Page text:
Compaction of asphalt mixtures is a critical component of the construction process of asphalt pavements. The quality of compaction has a significant consequence for the durability of asphalt pavements. Compaction of asphalt mixtures is a complex physical process, which has not been fully understood. In this study, we investigate the physical mechanisms of compaction, based on which we propose a new method to evaluate the compactability of asphalt mixtures. Two mesoscopic physical mechanisms are introduced. One is related to the jamming of aggregates, which governs the densification process of the mixture. The other is related to the binder-aggregate interaction, which is responsible for the change of shear resistance of mixtures during compaction. Based on these mechanisms, different indices are proposed to characterise the compactability of asphalt mixtures. The model is applied to analyse seven asphalt mixtures that were used to construct test sections at MnROAD research facility. Statistical analysis is performed to identify correlations between the compactability indices and material compositions, such as gradation and binder content. Based on the most significant correlations, multiple linear regression models are developed, which can be used to design more compactable mixtures.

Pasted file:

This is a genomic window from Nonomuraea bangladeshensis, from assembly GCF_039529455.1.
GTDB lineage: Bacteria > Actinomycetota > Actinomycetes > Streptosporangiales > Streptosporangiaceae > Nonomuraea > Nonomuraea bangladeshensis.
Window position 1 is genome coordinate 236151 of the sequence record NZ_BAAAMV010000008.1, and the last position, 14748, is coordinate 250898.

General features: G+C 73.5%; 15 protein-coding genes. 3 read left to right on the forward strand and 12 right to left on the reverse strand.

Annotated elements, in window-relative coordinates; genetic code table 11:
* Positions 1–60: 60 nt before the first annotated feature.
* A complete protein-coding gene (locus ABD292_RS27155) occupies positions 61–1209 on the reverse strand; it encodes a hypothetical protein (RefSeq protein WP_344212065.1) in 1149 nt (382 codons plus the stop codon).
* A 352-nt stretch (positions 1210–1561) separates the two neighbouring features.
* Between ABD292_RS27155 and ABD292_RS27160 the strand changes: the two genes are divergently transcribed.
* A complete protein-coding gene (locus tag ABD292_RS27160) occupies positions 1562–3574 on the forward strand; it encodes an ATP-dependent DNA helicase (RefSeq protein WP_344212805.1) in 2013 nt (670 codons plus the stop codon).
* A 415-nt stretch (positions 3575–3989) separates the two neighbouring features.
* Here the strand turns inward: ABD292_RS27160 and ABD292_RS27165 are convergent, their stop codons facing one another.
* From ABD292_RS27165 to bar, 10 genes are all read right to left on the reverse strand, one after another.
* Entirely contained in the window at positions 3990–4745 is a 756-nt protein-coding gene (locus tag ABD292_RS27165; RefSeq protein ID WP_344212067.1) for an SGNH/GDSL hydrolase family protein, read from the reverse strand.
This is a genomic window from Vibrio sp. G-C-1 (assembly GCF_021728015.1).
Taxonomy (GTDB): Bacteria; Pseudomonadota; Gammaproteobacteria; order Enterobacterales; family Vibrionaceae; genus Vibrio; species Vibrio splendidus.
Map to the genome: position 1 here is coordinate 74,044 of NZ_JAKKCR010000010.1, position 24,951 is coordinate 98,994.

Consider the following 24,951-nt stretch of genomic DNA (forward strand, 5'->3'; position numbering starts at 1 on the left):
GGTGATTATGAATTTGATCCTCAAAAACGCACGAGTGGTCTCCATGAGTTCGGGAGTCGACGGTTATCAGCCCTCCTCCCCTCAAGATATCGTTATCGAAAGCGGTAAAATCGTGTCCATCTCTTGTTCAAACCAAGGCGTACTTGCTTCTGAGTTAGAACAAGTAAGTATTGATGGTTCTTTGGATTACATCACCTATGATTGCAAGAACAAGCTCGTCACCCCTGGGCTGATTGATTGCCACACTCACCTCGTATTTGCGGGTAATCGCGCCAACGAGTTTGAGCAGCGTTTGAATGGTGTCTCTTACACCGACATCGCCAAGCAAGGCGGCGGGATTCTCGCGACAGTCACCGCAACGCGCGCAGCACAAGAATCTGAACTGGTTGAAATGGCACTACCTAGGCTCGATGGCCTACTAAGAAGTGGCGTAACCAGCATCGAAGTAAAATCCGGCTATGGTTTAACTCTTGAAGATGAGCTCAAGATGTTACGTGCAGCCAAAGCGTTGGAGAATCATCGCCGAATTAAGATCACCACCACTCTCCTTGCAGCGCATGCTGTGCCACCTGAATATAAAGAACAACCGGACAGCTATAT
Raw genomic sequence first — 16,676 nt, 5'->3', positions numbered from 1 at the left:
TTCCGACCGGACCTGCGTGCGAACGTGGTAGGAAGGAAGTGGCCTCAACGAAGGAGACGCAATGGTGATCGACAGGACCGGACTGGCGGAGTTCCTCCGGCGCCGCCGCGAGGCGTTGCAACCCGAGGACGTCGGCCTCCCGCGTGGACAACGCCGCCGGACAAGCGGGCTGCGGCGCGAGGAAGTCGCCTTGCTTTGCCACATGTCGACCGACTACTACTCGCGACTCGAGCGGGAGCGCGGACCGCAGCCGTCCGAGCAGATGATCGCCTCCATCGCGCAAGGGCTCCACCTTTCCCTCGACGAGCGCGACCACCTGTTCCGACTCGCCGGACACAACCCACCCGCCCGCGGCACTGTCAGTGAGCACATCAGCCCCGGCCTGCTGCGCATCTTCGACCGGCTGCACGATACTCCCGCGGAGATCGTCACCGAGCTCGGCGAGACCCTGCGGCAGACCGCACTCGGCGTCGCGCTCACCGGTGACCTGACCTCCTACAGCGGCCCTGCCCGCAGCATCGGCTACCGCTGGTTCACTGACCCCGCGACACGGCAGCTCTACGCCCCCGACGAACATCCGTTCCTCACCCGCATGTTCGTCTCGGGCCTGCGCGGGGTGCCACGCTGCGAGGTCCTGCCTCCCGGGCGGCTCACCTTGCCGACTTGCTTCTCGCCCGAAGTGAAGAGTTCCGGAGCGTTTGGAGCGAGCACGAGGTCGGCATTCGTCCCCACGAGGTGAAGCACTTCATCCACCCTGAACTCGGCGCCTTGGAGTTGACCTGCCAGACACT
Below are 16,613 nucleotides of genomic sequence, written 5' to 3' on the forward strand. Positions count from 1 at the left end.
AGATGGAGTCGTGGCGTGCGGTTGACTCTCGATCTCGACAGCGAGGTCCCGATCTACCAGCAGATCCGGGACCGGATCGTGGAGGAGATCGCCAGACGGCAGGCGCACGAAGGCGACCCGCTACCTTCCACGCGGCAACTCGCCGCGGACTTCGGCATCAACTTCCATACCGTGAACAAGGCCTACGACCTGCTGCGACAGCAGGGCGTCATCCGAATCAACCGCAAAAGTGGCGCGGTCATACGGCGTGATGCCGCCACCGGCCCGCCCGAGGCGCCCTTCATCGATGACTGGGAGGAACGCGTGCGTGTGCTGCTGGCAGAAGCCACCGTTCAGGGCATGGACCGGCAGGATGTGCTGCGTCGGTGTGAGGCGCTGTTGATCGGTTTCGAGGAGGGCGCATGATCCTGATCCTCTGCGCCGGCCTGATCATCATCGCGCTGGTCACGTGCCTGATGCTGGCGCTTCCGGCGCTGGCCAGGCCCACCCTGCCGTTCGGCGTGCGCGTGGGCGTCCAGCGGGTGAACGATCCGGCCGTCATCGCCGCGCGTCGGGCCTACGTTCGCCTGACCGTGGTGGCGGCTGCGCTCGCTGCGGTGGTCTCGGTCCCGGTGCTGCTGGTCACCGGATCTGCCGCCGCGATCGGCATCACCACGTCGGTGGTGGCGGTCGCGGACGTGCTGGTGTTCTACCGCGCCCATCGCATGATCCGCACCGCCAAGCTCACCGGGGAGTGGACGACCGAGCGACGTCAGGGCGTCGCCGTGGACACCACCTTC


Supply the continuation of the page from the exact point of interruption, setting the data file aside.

Bibliographical noteFunding Information:
This work was supported by Minnesota Department of Transportation: [Grant Number 1003325 WO#106]. The authors gratefully acknowledge the financial support provided by the Minnesota Department of Transportation and Local Road Research Board. The authors also acknowledge NCAT for providing the compaction data used in this study.
The authors gratefully acknowledge the financial support provided by the Minnesota Department of Transportation and Local Road Research Board. The authors also acknowledge NCAT for providing the compaction data used in this study.
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- aggregates jamming
- asphalt mixture
- binder-aggregate interaction
- mixture design
- physical mechanisms